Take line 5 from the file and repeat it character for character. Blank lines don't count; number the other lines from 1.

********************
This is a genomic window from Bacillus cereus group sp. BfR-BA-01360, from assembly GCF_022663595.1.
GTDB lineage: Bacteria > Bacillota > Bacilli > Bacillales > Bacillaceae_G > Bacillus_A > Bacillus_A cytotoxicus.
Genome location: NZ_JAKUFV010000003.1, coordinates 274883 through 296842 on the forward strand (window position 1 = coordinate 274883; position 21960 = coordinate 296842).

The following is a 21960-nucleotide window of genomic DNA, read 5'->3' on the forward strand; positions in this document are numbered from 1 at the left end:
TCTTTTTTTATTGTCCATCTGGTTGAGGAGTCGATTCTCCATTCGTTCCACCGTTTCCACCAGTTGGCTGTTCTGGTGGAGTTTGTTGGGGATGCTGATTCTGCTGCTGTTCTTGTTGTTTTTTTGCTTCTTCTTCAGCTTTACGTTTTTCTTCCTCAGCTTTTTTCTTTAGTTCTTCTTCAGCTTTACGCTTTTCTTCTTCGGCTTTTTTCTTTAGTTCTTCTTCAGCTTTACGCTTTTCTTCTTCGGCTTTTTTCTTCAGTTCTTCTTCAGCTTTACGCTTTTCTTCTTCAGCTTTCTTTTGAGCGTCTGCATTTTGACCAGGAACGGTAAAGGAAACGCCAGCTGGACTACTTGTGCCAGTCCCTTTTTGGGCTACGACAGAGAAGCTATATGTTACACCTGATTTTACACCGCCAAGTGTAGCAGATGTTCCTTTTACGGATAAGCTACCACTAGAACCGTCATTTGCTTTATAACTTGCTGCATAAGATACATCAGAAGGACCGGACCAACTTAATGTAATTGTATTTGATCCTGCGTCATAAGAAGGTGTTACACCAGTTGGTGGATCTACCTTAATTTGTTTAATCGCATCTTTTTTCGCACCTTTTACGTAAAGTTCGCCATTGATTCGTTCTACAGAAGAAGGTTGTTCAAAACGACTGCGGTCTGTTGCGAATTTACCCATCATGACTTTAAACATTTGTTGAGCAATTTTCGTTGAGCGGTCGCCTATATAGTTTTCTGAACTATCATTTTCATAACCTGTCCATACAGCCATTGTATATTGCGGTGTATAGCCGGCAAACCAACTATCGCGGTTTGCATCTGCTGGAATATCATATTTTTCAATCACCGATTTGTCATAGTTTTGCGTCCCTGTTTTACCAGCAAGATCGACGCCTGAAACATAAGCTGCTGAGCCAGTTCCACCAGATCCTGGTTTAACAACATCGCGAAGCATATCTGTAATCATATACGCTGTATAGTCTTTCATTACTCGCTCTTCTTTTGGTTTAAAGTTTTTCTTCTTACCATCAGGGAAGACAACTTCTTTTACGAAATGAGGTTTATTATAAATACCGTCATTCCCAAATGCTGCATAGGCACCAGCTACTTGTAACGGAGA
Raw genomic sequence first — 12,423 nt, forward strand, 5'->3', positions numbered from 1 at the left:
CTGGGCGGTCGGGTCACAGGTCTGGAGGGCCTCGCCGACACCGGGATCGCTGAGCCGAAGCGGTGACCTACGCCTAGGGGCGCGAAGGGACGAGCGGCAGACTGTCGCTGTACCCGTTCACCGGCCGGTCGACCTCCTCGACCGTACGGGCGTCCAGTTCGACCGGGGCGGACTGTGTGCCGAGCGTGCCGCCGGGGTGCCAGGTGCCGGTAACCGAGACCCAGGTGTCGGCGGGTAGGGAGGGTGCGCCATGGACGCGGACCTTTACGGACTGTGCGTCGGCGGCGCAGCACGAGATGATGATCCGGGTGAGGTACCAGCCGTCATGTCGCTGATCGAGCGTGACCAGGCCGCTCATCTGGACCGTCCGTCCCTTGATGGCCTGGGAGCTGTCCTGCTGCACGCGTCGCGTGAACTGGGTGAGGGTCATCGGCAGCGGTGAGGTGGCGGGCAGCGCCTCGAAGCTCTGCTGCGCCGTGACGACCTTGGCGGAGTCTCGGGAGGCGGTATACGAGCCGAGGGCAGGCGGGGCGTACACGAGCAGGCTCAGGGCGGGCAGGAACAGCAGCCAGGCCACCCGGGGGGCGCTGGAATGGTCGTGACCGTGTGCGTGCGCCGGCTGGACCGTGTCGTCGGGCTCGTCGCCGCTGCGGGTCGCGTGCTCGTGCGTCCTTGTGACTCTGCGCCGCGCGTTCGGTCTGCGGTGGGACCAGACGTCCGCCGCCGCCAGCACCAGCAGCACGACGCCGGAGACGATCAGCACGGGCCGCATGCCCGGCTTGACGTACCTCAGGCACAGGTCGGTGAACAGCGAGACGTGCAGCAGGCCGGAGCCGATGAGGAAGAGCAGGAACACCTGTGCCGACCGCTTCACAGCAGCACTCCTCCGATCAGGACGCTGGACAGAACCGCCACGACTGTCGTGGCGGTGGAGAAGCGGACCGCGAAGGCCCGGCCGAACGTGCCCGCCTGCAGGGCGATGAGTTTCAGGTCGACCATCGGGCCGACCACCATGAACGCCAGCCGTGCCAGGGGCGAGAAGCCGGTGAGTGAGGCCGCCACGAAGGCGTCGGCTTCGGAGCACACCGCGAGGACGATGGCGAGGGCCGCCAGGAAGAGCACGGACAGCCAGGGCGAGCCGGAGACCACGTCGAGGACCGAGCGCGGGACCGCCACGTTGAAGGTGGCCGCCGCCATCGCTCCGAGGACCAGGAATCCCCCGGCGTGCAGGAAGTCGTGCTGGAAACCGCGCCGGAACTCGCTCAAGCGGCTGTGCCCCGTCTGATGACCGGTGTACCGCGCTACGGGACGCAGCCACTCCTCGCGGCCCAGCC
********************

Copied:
TCTTTTTTTATTGTCCATCTGGTTGAGGAGTCGATTCTCCATTCGTTCCACCGTTTCCACCAGTTGGCTGTTCTGGTGGAGTTTGTTGGGGATGCTGATTCTGCTGCTGTTCTTGTTGTTTTTTTGCTTCTTCTTCAGCTTTACGTTTTTCTTCCTCAGCTTTTTTCTTTAGTTCTTCTTCAGCTTTACGCTTTTCTTCTTCGGCTTTTTTCTTTAGTTCTTCTTCAGCTTTACGCTTTTCTTCTTCGGCTTTTTTCTTCAGTTCTTCTTCAGCTTTACGCTTTTCTTCTTCAGCTTTCTTTTGAGCGTCTGCATTTTGACCAGGAACGGTAAAGGAAACGCCAGCTGGACTACTTGTGCCAGTCCCTTTTTGGGCTACGACAGAGAAGCTATATGTTACACCTGATTTTACACCGCCAAGTGTAGCAGATGTTCCTTTTACGGATAAGCTACCACTAGAACCGTCATTTGCTTTATAACTTGCTGCATAAGATACATCAGAAGGACCGGACCAACTTAATGTAATTGTATTTGATCCTGCGTCATAAGAAGGTGTTACACCAGTTGGTGGATCTACCTTAATTTGTTTAATCGCATCTTTTTTCGCACCTTTTACGTAAAGTTCGCCATTGATTCGTTCTACAGAAGAAGGTTGTTCAAAACGACTGCGGTCTGTTGCGAATTTACCCATCATGACTTTAAACATTTGTTGAGCAATTTTCGTTGAGCGGTCGCCTATATAGTTTTCTGAACTATCATTTTCATAACCTGTCCATACAGCCATTGTATATTGCGGTGTATAGCCGGCAAACCAACTATCGCGGTTTGCATCTGCTGGAATATCATATTTTTCAATCACCGATTTGTCATAGTTTTGCGTCCCTGTTTTACCAGCAAGATCGACGCCTGAAACATAAGCTGCTGAGCCAGTTCCACCAGATCCTGGTTTAACAACATCGCGAAGCATATCTGTAATCATATACGCTGTATAGTCTTTCATTACTCGCTCTTCTTTTGGTTTAAAGTTTTTCTTCTTACCATCAGGGAAGACAACTTCTTTTACGAAATGAGGTTTATTATAAATACCGTCATTCCCAAATGCTGCATAGGCACCAGCTACTTGTAACGGAGA